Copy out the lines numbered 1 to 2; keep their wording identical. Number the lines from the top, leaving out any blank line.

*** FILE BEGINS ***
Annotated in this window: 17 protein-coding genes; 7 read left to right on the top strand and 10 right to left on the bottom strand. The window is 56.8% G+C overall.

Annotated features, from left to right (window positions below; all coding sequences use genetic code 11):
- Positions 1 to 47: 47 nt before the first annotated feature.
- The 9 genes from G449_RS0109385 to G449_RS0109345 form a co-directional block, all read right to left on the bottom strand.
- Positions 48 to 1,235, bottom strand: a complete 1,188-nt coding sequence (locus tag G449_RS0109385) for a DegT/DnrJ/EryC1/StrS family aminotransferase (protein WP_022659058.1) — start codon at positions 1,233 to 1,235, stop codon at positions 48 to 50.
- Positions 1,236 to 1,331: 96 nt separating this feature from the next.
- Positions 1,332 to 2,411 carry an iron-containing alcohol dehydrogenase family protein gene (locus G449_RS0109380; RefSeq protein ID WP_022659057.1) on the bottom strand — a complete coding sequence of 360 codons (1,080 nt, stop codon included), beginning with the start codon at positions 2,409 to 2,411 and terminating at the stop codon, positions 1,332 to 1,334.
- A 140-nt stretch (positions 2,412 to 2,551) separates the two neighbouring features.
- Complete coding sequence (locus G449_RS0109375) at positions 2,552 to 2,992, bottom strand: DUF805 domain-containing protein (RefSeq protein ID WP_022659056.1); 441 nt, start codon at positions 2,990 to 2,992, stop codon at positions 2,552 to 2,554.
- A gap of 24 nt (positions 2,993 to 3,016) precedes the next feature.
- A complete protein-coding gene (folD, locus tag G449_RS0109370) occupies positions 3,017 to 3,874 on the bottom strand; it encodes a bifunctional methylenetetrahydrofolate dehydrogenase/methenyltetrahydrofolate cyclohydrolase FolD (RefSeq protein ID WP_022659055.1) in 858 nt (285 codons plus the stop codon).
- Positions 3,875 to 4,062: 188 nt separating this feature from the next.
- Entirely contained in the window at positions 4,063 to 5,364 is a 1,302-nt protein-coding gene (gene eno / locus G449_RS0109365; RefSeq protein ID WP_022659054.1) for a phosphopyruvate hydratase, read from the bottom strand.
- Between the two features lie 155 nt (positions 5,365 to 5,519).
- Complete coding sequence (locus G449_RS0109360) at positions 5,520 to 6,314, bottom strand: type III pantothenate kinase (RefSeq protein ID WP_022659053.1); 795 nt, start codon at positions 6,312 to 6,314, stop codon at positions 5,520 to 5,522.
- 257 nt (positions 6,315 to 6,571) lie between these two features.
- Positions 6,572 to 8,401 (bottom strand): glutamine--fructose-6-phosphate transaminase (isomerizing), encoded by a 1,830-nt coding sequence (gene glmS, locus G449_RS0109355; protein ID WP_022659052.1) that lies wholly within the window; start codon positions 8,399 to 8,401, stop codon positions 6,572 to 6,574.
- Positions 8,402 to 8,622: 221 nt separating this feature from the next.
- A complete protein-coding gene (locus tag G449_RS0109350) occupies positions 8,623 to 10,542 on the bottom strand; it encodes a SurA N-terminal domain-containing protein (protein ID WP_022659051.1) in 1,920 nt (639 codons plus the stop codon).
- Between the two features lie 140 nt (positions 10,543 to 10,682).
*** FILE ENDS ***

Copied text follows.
Annotated in this window: 17 protein-coding genes; 7 read left to right on the top strand and 10 right to left on the bottom strand. The window is 56.8% G+C overall.

Annotated features, from left to right (window positions below; all coding sequences use genetic code 11):